A more contributory system might offer a peg on which to hang a rhetorical strategy that seeks to convince people that the benefit system is largely doing the job it’s supposed to, but it’s unlikely to be enough on its own to restore credibility to the system. As we argued in the report, in everyday life people generally have very little information on which to assess whether claimants are "deserving" of support or not, or whether they have made contributions, and there is compelling evidence that they supplement this limited information with media stories. There is good reason, both empirically and theoretically, for suspecting that the default setting for views on social security in the UK is strongly negative.

Secondly, the idea that the UK might move rapidly to a fully-fledged contributory system seems implausible. The proposals for making contributions more important which have emerged so far, including ours, are pretty modest and wouldn’t constitute fundamental changes to a system which relies heavily on means-testing. As a long-term ambition, a rebalancing of contributory, universal and means-tested elements may be attractive, but as a way of dealing with the immediate perceived problem of legitimacy, we shouldn’t expect too much.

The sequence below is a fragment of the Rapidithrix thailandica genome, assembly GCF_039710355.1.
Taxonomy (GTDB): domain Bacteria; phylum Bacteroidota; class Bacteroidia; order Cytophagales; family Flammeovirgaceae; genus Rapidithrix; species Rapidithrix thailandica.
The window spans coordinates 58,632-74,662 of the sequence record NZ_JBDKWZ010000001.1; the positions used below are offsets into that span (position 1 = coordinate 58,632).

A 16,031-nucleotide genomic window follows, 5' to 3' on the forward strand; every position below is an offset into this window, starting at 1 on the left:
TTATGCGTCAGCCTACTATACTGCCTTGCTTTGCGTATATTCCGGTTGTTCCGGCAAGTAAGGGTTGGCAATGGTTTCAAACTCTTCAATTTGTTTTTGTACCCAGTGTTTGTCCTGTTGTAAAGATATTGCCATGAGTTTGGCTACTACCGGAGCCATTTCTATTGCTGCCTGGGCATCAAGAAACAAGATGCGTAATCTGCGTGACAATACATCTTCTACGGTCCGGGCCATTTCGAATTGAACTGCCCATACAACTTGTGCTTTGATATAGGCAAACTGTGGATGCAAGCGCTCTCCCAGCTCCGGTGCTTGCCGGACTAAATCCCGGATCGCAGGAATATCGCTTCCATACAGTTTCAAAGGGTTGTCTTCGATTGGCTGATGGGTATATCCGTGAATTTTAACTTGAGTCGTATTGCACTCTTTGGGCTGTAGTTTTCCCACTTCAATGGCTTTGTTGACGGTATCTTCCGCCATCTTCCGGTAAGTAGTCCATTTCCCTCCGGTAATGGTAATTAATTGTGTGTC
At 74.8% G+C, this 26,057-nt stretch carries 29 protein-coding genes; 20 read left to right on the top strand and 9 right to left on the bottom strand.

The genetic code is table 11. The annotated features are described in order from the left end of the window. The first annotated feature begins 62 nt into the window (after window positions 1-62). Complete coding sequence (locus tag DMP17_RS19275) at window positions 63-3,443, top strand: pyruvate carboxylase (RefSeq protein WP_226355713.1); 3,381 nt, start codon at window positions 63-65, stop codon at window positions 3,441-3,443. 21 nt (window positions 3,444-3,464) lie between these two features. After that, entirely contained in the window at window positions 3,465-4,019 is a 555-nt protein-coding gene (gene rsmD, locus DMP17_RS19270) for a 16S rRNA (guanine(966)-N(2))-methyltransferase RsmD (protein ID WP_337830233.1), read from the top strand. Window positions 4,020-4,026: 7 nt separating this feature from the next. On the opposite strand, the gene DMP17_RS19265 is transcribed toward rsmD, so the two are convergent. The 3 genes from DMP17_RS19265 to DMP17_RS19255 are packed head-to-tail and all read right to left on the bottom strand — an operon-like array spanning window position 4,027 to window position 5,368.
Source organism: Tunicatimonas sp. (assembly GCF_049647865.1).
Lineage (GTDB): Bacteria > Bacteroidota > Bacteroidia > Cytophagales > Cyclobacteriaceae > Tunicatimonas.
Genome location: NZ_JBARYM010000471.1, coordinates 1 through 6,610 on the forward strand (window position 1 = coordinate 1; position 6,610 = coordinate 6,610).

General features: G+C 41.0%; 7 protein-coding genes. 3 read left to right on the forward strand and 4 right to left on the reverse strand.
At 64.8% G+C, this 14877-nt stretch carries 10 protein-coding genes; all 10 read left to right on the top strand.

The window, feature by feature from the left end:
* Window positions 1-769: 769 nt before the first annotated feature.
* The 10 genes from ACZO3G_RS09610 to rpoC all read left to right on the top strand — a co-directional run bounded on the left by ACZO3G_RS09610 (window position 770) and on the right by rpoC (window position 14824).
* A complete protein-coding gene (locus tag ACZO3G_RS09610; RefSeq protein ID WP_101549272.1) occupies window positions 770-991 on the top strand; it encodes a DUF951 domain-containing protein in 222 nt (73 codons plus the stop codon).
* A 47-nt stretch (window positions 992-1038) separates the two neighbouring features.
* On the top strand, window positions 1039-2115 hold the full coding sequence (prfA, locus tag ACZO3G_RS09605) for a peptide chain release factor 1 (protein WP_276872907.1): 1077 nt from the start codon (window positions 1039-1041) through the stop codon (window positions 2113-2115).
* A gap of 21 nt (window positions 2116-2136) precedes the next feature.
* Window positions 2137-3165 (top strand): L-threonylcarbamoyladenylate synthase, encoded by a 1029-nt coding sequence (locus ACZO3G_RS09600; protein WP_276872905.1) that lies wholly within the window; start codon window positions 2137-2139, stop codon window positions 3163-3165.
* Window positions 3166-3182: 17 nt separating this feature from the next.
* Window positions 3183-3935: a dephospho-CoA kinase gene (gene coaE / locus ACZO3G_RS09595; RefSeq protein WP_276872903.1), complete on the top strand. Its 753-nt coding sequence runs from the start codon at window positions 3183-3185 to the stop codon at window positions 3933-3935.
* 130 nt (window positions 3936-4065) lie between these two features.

A contributory system could be used to break down some of the distinctions between employment and caring, rather than reinforcing them

A frequent critique of contributory systems is that they fail to recognise forms of contribution other than employment – caring for children or relatives for example. The current contributory system, National Insurance, actually does recognise these activities: recipients of Carer’s Allowance receive National Insurance credits, as do those on paid maternity leave.